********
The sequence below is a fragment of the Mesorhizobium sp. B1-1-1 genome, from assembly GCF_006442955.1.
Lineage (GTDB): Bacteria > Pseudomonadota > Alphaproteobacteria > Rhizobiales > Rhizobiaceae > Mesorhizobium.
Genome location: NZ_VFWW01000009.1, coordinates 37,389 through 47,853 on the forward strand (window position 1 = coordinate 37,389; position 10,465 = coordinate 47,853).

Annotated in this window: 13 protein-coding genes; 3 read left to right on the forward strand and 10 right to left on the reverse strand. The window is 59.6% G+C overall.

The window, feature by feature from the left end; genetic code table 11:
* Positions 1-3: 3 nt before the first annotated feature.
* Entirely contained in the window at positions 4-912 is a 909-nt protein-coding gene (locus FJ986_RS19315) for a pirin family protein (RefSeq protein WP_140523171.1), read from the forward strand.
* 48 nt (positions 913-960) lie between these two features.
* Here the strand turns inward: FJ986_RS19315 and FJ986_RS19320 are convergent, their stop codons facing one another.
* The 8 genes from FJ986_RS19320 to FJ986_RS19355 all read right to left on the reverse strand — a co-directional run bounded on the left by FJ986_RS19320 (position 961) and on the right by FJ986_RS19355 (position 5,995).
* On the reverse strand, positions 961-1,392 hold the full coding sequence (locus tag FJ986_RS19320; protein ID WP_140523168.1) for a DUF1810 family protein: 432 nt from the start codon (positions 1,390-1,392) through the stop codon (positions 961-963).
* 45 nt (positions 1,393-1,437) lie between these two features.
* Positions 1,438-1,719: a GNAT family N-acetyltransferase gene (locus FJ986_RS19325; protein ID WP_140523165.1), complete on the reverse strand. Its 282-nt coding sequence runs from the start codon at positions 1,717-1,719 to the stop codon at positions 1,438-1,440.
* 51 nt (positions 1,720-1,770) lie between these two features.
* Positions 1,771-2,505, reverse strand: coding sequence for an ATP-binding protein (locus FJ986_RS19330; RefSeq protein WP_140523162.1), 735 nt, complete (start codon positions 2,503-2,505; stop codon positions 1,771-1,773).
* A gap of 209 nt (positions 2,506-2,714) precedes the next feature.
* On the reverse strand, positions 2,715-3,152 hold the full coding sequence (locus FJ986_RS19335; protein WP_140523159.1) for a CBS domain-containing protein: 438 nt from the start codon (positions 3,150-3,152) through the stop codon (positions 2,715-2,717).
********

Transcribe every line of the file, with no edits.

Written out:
The sequence below is a fragment of the Mesorhizobium sp. B1-1-1 genome, from assembly GCF_006442955.1.
Lineage (GTDB): Bacteria > Pseudomonadota > Alphaproteobacteria > Rhizobiales > Rhizobiaceae > Mesorhizobium.
Genome location: NZ_VFWW01000009.1, coordinates 37,389 through 47,853 on the forward strand (window position 1 = coordinate 37,389; position 10,465 = coordinate 47,853).

Annotated in this window: 13 protein-coding genes; 3 read left to right on the forward strand and 10 right to left on the reverse strand. The window is 59.6% G+C overall.

The window, feature by feature from the left end; genetic code table 11:
* Positions 1-3: 3 nt before the first annotated feature.
* Entirely contained in the window at positions 4-912 is a 909-nt protein-coding gene (locus FJ986_RS19315) for a pirin family protein (RefSeq protein WP_140523171.1), read from the forward strand.
* 48 nt (positions 913-960) lie between these two features.
* Here the strand turns inward: FJ986_RS19315 and FJ986_RS19320 are convergent, their stop codons facing one another.
* The 8 genes from FJ986_RS19320 to FJ986_RS19355 all read right to left on the reverse strand — a co-directional run bounded on the left by FJ986_RS19320 (position 961) and on the right by FJ986_RS19355 (position 5,995).
* On the reverse strand, positions 961-1,392 hold the full coding sequence (locus tag FJ986_RS19320; protein ID WP_140523168.1) for a DUF1810 family protein: 432 nt from the start codon (positions 1,390-1,392) through the stop codon (positions 961-963).
* 45 nt (positions 1,393-1,437) lie between these two features.
* Positions 1,438-1,719: a GNAT family N-acetyltransferase gene (locus FJ986_RS19325; protein ID WP_140523165.1), complete on the reverse strand. Its 282-nt coding sequence runs from the start codon at positions 1,717-1,719 to the stop codon at positions 1,438-1,440.
* 51 nt (positions 1,720-1,770) lie between these two features.
* Positions 1,771-2,505, reverse strand: coding sequence for an ATP-binding protein (locus FJ986_RS19330; RefSeq protein WP_140523162.1), 735 nt, complete (start codon positions 2,503-2,505; stop codon positions 1,771-1,773).
* A gap of 209 nt (positions 2,506-2,714) precedes the next feature.
* On the reverse strand, positions 2,715-3,152 hold the full coding sequence (locus FJ986_RS19335; protein WP_140523159.1) for a CBS domain-containing protein: 438 nt from the start codon (positions 3,150-3,152) through the stop codon (positions 2,715-2,717).